By Kumkum Sen
The Adidas Group’s global acquisition of Reebok, which entailed the integration of Reebok’s Indian operations, was achieved in 2011. Reebok has been operating in India since 1991. With over 900 retail outlets in India, Reebok has operated exclusively on franchise models. It is assumed that one of the synergies factored in the acquisition would include the senior management resources. Reportedly in a pre-integration audit, certain financial anomalies and irregularities were suspected, requiring further investigation. Accordingly an external forensic examination was undertaken, availing the services of a globally reputed firm. Media reports suggest that certain glitches were detected, but nothing posing a deal breaker.
Within a year it appeared that Adidas’ initial discomfort was warranted. An internal investigation was initiated, which implicated the top management – notably the Managing Director (MD) and the Chief Operations Officer (COO) of Reebok India. The allegations pertained to fictitious sales involving invoicing without transfers, products being stored in warehouses allegedly belonging to the accused officers (“accused”) and then sold clandestinely. Monies were reportedly collected and misappropriated on the pretext of expansion of franchise outlets. Gross misreporting of inventory values, stock positions are also alleged, indicating a nexus between the franchisees and the accused. Reportedly an internal investigation was made by the Finance Director who found the accused to be the perpetrators of the fraud. They were consequently dismissed from service and on May 21, 2012, a criminal complaint was registered against the former MD and COO for criminal breach of trust and cheating, causing potential loss of around Rs 870 crores to the Company with the Gurgaon Police’s Economic Offences Wing. After an initial enquiry by the Gurgaon Police, an FIR was registered under Sections 406, 408 (Criminal Breach of Trust), 418 (Cheating with Knowledge), 467 (Forgery of Valuable Security) and 477A (Falsifications of Accounts). A Special Investigation Team of the Economic Wing was entrusted with the investigation.
However, within days, the Ministry of Corporate Affairs (MCA) took charge of the matter with the intent of referring the same to the Serious Frauds Investigation Office (SFIO). A preliminary investigation by the Registrar of Companies (RoC) under Section 234 of the Companies Act formed the basis for the MCA to arrive at an opinion that there was prima facie evidence to initiate a further detailed investigation, given the ‘non-cooperation’ by Reebok and Adidas in the investigation process in not providing documents required for the preparation of the ROC report.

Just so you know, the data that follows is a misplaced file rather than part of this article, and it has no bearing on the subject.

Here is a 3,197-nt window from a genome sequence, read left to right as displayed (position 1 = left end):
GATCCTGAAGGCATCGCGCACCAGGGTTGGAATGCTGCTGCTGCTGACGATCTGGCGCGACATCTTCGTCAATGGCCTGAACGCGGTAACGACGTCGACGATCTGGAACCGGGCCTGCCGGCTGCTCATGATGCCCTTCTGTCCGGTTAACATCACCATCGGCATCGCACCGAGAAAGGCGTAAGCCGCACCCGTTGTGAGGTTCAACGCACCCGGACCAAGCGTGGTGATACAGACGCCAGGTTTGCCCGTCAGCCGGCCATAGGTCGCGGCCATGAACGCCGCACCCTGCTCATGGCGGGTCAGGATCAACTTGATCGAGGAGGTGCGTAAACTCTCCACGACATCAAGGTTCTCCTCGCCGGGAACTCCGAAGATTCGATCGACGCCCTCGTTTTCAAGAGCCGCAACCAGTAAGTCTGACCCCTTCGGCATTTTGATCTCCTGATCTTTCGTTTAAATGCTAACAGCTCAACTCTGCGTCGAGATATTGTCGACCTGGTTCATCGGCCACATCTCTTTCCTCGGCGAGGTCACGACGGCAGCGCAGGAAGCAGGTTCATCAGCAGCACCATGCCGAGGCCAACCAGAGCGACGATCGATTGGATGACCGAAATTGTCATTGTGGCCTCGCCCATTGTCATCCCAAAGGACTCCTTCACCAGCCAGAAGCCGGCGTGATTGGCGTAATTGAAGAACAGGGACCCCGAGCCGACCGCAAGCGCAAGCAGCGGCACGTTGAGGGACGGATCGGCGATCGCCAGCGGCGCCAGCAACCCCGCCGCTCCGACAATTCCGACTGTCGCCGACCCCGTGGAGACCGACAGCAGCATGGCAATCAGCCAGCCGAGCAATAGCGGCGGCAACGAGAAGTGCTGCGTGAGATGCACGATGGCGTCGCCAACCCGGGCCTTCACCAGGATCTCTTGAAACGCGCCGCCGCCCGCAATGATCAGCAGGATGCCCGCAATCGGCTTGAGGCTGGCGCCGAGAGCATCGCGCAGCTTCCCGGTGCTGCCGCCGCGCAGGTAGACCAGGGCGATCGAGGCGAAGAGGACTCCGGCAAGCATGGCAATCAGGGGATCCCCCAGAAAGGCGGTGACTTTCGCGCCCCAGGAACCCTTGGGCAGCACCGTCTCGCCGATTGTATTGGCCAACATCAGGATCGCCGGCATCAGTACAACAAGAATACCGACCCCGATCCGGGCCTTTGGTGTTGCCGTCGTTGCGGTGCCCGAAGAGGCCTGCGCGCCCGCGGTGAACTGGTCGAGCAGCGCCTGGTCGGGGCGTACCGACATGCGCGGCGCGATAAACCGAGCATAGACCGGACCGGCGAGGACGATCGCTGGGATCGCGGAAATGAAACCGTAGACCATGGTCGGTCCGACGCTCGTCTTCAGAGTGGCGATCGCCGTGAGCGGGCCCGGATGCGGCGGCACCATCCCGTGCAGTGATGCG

The SFIO usually steps in cases of corporate frauds if the investigation involved is complex, multi disciplinary, having international ramifications along with a substantial involvement of public interest. In this case international ramifications are present as the parent company is also reportedly under scanner. The SFIO’s claim to fame is Satyam. But as on date, the SFIO clearly lacks teeth. It also lacks statutory recognition. It has limited resources, though entitled to avail of services of experts from various fields. There is a view that engaging the SFIO in this particular case where the amount is , is probably lesser than Rs 8,700 crore is like using a sledgehammer to crush a nut.
But the Reebok case is not one about SFIO versus local police, but the vacuum in the applicability of corporate governance norms to private companies. Currently, corporate governance in private limited companies is not mandatory by law. Ninety per cent of Indian companies are private or closely held public entities. Investors opt for a private company structure as it has minimal compliances and disclosures. There is a comfort zone which carries with it flexibility of operations. Foreign investors including large listed multinationals prefer to use a private company structure because of the convenience.
It’s a myth that governance issues and frauds occur less where there are smaller number of shareholders. It’s only the volumes involved.
Having said that, most shareholder disputes in private companies can be contained, if not prevented, if the company has some checks and balances in place, not necessarily those provided in Clause 49 of the Listing Agreement, most of which do not work for private companies. What is required is a combination of mechanisms which on one hand prevent frauds and financial irregularities and on the other upholds the independence and flexibility of the private limited company structure.
A key step for any private limited company is careful drafting of its Articles of Association to address its specific cross border requirements – reporting to parent companies, local regulatory reporting and above all senior management accountability ensuring that Board meetings are held on time, not as a paper formality and minutes maintained systematically improve governance.
Normally multinational corporations have their global best practices – but these are locally unregulated. All private companies should have a comprehensive mandate which provides for cross checks, signing and validation responsibilities which would ensure that all transactions, payments are accounted for.
All corporate governance provisions are now to be part of the new Companies Act and Sections 177 and 178, which deal with the audit and other committees is extendable to such other “classes” of companies as maybe prescribed and there are whispers in the corridor that certain provisions would extend to private companies with large operations or turnover, multiple locations and similar criteria.
In the meanwhile, we wait for the Monsoon session and season.
Kumkum Sen is a partner at Bharucha & Partners Delhi Office and can be reached at firstname.lastname@example.org
(Sourced from Business Standard)